Goodbye Berlin

Saying goodbye to Berlin. All the history, the hofs, the cafes, the dark hallways. Messages in bathroom stalls. Strangers and smirks and lit uBahn station tiles. The haircuts, the black. Dogs waiting outside Lidl off-leash. Seven spätis on my block. The canal. Sourdough brötchen for breakfast, with extra butter. The zimt rolls. Working at Clue. Kotti. The first time I tried to pronounce Straße. The complaints and the appreciations. Grey skies in winter. Fucking February. Sonnenallee. Hermannstraße. Karl-Marx-Straße. An apartment all to myself. Quiet mornings. Summer sidewalk seating. The smell of cigarettes. Nah? Sunset at 4pm; sunset at 11pm. Candle-lit bars. Clubs with no phone policies. Femme attire including white sneakers on the dancefloor. Faces full of speed and ketamine. Event poster on event poster on event poster on event poster. The first warm day of spring. 3€ slices at Pazzi. Buying groceries at the Schillermarkt. Cherry blossoms and momentous parks. Eyes on thighs and catcalls. That one pitbull on Dresdenerstraße. She’s not there anymore though. Grunewald? Bad pot at Hasenheide. Learning the proper sdrauna regimen. Nudity. Being scolded by an aufgussmeister. Seeking bougieness in Mitte. Falafel und halloumi teller, bitte. Azzam. (But Maroush is better.) Reminding grown men not to litter. Open air festivals. Feeling empty then full. Looping thoughts. Australians, Australians everywhere. Natural wine. Getting into Berghain. Not getting into Berghain. The wedding caravans of honking Mercedes. The wedding dress shops of Neukölln. The chocolate cake at L’eustache. Ambulance sirens. Keith. Blaming and praising Angela Merkel. Sitting topless at Tempelhof Airport. Funkhaus. Being called Frau. Spilling gluhwein at Christmas markets. Unapologetic PDA. Still saying hella. Babies in backpacks and bike baskets. Abandoned TVs and mattresses. Cryptic heartbroken messages. Gold plates under your shoe. The Ausländerbehörde. A mountain made of rubble. Trees you wish could talk. Rides on the front of his bike. Music everywhere. The people. All seeking and leaving and finding and hiding and yearning and making and changing. See you soon/never/always.

The mental and metaphysical effects of microdosing LSD

It’s 7am on the uBahn. Eyes still puffy from the night before. A woman slowly nibbles her morning brötchen while staring into the static on the broken TV above. Everyone is silent. And in this crowd of straight faces, there I am: grinning like an idiot. Why? I have a little secret. There’s acid under my tongue.

This slightly mischievous feeling is familiar to me. I’ve taken 1P-LSD (a legal LSD analog in Germany) over 50 times in the last six months. Most doses have been small. So small that they’ve merely lifted my mood, generally speaking. But somehow each and every time still feels brand new.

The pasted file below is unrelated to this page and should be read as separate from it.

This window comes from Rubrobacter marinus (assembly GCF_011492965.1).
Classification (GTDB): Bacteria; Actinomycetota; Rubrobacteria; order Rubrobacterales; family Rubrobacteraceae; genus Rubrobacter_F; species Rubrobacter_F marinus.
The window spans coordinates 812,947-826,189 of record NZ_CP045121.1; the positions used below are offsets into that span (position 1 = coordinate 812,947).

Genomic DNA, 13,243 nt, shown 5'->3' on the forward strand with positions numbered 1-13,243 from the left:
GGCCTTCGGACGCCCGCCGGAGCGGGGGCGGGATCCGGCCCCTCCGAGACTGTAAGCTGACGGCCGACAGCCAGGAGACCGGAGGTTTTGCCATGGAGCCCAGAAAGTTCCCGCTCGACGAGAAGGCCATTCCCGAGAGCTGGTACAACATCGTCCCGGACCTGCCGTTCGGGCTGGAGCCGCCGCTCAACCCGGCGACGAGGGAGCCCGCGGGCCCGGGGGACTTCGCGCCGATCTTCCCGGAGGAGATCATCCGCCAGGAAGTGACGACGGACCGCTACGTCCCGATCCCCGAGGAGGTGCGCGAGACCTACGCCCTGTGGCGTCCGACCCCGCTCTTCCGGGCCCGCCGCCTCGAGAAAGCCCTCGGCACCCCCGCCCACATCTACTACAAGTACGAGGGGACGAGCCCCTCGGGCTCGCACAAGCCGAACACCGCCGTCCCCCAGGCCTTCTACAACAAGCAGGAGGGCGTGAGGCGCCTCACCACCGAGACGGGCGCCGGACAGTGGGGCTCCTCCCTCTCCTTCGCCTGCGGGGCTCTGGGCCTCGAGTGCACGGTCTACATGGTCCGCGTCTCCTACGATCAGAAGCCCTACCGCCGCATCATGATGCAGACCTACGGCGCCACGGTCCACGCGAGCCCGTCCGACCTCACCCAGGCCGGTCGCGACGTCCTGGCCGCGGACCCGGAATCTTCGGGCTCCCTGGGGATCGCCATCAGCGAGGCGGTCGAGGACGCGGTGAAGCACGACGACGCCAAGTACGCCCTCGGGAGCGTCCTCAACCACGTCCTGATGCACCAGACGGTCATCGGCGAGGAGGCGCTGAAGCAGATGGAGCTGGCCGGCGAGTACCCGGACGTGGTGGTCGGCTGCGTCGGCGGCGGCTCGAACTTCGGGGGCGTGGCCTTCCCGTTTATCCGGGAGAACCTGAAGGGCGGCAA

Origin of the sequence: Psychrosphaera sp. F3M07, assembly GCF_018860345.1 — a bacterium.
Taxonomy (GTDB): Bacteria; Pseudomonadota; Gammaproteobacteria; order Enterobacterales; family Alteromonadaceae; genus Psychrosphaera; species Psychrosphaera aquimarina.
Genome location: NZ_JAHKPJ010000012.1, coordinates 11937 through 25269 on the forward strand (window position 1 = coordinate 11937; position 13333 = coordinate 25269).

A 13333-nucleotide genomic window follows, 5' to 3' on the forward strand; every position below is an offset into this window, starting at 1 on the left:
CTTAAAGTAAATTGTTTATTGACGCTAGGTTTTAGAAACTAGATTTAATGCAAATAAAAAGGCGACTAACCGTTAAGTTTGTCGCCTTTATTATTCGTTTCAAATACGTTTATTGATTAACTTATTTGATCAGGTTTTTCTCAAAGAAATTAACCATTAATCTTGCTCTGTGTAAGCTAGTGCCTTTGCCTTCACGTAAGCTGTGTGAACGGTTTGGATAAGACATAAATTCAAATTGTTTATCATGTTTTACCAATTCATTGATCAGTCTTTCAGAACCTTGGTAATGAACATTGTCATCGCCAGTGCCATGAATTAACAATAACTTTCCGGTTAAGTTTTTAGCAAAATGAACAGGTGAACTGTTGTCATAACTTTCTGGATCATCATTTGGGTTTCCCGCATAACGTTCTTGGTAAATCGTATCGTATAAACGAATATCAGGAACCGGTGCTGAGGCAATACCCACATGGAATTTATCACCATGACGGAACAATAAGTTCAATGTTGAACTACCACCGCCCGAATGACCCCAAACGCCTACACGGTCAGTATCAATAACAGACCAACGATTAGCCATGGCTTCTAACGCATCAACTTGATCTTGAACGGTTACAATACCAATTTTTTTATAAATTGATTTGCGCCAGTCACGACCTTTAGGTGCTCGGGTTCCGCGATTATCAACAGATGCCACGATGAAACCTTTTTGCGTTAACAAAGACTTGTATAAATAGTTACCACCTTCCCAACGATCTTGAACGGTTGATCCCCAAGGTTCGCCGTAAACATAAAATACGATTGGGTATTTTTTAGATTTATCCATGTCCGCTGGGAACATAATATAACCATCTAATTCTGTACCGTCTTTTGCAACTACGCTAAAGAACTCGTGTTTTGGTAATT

These ritual doses have drastically improved my life and reshaped my perception, but what’s really been going on inside my head? It seems my brain has been especially malleable these last few months. I’ve been able to untangle the knots of thought that eclipsed my reality and made everything a little darker.

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Becoming a writer

 

What type of people decide to become writers? How much self-confidence does it take to decide one day: “I’m going to be a writer.” What level of self-indulgent satisfaction must one reach before they finally hit send; publish.

I imagine them jotting shit down at an elegantly disheveled desk. Writing with feverish intent and concentration. And not on a computer! With a pen. Just like in the movies. But who’s in the picture? Appears to be white dude in his 50s with a dad bod and greying hair. He wears stylish glasses.

Why does this image come most naturally to me?

I can’t compare myself to this portrait. I’m all over the place. But I like to think my mind has more in common with that dude’s desk than him: it’s messy. But full of curiosities and stories that might be worth organizing and sharing someday.

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Why I’m microdosing LSD

Externally everything seems fine. My appearance manifests itself as a relatively high functioning young adult who lives and works in Berlin.

But I’ve dealt with an unquiet mind all my life, and managing that has proven to be a difficult but beautiful journey. I’ve experienced and still work with anxiety, addiction, mood swings, a strange relationship with food, significant dips in motivation, obsessive tendencies, and self-harm in many intricate fashions. I have trouble admitting this sometimes, but other times, it’s crystal clear.

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